© 1996 San Jose Mercury News
Monday, July 8, 1996

Campaign Finance Records Won't Be Online Anytime Soon

Associated Press Writer

SACRAMENTO (AP) -- The merits of electronic democracy and the promise of the Internet have led some to believe that the future may be now. But don't expect to find state campaign finance records online anytime soon.

A bill that would have put candidates' campaign contributions and personal financial records online for all to see was shelved Wednesday by a state Senate committee.

Those records are already available to the public in old-fashioned paper and ink form. But the author of the bill, Assemblyman Bruce McPherson, R-Santa Cruz, said electronic disclosure would "prevent secret government as we have known it."

"In essence, it gives the public more insight into who is influencing politicians, if that is the case," he said.

The bill had been approved by the Assembly on a 59-4 vote.

Electronic access to records would make it much easier, for example, to determine whether or not a state legislator who voted against a bill restricting tobacco sales received money from that industry.

Records of this kind are already online in San Francisco. Since 1993, candidates there who raise or spend more than $5,000 in a calendar year have been required to make electronic reports.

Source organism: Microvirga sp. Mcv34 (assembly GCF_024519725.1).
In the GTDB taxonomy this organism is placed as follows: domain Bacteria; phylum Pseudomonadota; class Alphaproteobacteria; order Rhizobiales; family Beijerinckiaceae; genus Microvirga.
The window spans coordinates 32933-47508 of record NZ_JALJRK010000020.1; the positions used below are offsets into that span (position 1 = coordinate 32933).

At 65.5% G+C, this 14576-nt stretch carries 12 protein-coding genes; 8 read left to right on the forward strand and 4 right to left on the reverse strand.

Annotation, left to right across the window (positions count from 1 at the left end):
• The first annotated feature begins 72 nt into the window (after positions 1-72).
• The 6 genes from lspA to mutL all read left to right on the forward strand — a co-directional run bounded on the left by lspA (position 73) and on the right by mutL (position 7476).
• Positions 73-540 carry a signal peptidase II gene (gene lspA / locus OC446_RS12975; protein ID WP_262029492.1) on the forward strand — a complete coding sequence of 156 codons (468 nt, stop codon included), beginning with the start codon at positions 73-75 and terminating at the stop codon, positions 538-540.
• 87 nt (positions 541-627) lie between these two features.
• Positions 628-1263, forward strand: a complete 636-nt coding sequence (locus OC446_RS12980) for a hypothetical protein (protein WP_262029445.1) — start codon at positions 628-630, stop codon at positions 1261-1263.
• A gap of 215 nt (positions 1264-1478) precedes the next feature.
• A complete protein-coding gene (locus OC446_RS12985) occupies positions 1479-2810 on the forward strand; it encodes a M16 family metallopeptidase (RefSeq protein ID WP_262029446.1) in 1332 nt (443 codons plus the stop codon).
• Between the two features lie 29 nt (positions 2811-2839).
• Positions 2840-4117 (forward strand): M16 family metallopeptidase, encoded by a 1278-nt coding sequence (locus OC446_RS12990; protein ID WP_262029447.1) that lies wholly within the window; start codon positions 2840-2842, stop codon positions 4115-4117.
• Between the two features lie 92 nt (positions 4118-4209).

The cities of New York and Seattle and the Federal Election Commission also have electronic filing requirements.

The issue has come to the Capitol before, but was voted down by the same Senate Elections Committee that heard the new bill Wednesday.

Sen. Henry Mello, D-Santa Cruz, said he was one of the first in the Legislature to go online. But he said he wasn't sure every lawmaker has the resources to file records electronically.

"You just don't dial a number and get on the Internet," he said. "I just wonder whether or not people are going to be able to comply with this."

Another dispute arose over who would be required to make the electronic reports. The current bill establishes a pilot project that requires candidates and committees with a budget of more than $50,000 to make the reports. Lobbyists whose budgets run over that amount would also be included in the project.

Some opponents expressed concerns that the $50,000 threshold might involve too many people.

"There needs to be a serious pilot project," said Richard Baxter, who represents the Institute of Governmental Advocates, a registered lobbyists' organization.

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